News from the Lab

2019 Predictions of Public Radio Revenue Streams



BizLab is very excited to announce the 6 stations we will be working with this year on testing new revenue streams: WAMU, WDET, Capital Public Radio, Louisville Public Media, WLRN, and Vermont Public Radio. We are kicking off work this month with WAMU and LPM, and will ramp up with the other 4 throughout the year. Stay tuned (by following us on Twitter) as we progress through the year, building, testing, and learning.

In the process of receiving and reviewing applications to collaborate, we gained insight into the existing innovations and creative revenue experiments already running at many stations. But the most illuminating insight was hearing about the revenue challenges every station faces. Every type of public radio station is looking to identify new revenue streams: urban and rural; big, medium, and small, all-news, mixed-format, and music-focused; CPB-funded and community-funded; north, east, west, and south. It was fantastic to see the variety of stations, but eye-opening to realize that we are all concerned about financial sustainability of our stations.

It is the time of year to make predictions, so I would like to predict where stations will experiment this year to establish new revenue streams. I’m confident some of these will come true because BizLab is planning on doing them 🙂 , but many of these will be happening at every type of station across the country.

  • #1 Monetizing local events. Many stations are building out new event programming to engage their audiences in local, community-focused programming. Events are big business, and other industries can show us the way to make these events sustainable through sponsorship and ticketing. Public radio will seriously enter the events business this year.
  • #2 Engaging audiences who aren’t listening to the radio. Every station is looking to reach younger, more demographically-diverse audiences to maintain their listenership. This year more will attempt to do this by bypassing the radio. A way to do this is by acquiring digital properties (see, purchased by Louisville Public Media, and the DCist, purchased by WAMU). Another way is by working with local artists to engage local communities (see Framed by WDET). Acquiring audience is not a direct path to revenue, but creating engaging content for these audiences and sustaining their engagement is a first step.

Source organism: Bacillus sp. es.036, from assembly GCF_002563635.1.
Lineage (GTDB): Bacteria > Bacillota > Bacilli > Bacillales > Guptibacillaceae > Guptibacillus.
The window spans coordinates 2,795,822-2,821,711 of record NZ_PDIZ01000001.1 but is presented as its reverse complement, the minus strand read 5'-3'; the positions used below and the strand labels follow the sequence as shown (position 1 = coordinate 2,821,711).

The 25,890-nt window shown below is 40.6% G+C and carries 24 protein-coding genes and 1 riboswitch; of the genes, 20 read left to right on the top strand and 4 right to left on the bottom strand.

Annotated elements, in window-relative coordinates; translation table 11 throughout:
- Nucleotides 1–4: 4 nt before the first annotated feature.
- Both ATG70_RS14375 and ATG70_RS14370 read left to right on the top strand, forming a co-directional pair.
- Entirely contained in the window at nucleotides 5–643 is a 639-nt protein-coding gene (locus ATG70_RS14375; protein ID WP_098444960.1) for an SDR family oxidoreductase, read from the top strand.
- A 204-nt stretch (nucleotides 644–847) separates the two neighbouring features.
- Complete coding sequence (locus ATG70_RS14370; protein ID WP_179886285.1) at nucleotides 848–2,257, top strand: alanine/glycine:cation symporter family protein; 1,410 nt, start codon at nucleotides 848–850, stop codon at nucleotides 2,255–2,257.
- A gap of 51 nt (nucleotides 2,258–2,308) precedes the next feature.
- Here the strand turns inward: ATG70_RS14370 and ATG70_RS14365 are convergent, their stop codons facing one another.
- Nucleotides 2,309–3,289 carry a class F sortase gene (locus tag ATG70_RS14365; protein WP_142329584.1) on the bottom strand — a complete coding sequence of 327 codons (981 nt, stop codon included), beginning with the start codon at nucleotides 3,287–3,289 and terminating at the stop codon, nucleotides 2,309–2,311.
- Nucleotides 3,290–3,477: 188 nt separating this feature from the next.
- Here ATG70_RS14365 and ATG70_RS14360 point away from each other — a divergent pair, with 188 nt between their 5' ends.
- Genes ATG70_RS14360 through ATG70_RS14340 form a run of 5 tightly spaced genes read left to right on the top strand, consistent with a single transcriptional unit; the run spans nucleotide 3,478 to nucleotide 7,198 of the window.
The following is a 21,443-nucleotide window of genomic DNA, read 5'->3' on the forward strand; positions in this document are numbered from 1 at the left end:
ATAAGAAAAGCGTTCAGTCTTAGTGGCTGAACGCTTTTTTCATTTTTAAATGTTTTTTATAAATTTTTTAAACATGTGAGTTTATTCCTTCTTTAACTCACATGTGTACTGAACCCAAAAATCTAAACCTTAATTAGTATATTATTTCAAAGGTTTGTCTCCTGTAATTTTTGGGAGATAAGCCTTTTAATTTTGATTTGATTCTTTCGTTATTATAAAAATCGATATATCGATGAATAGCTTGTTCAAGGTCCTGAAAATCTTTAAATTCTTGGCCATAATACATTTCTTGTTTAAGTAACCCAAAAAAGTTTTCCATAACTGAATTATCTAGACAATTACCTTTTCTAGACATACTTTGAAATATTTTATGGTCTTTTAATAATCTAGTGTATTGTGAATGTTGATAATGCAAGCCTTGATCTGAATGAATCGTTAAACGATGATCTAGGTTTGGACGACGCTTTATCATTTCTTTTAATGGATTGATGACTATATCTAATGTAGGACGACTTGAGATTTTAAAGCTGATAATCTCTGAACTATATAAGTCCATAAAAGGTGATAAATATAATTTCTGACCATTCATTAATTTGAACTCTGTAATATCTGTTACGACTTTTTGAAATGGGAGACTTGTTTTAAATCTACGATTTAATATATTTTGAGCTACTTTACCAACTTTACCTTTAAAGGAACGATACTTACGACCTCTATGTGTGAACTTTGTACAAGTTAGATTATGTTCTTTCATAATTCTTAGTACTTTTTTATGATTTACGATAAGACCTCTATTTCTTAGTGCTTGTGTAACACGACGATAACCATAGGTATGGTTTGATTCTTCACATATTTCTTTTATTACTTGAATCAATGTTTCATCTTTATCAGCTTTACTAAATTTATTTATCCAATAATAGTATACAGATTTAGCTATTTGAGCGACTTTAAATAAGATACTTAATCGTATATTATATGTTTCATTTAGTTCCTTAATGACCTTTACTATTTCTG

• #3 Monetizing digital through digital offerings. Display advertising on public radio websites does not, and will not, generate significant revenue for stations, so stations will be looking critically at their digital strategies to pursue efforts that do generate revenue. Digital distribution channels – social media, smart speakers, and mobile apps – have growing audiences (good news!), but few stations have successfully converted users in these channels into donors. The experiments in this area will be around offering digital content, digital add-ons, and digital services to audiences, and monetizing these offerings.
  • #4 Establishing podcasts as revenue generating products. For stations with successful, national podcasts, there will be investigations and experiments around how best to monetize the podcast, through sponsorships, ad networks, and asking for listener donations. The time is now to figure this out and roll it out into a station’s operations.

A year ago, before getting to know this ecosystem, I would have made predictions all about how digital technologies are key to the financial sustainability of public radio. “The smart speakers, the podcast apps, and the mobile apps are the answer. And Kickstarter, Patreon, and text-to-donate is how we’ll do it!” — said a technologist new to public media and journalism.

Yes, these technologies are disruptive, and yes, they will influence the industry. But they are not providing public radio listeners any value in and of themselves. They are the platforms, the delivery mechanisms, and the payment systems, not the customer value. The value is in the content and our audiences will pay for quality content. On-air content will continue to be free, but my long term prediction is that online, on-demand, and on stage content created by public media stations will be available through paid subscriptions, tickets, and access fees.

Listening to the Future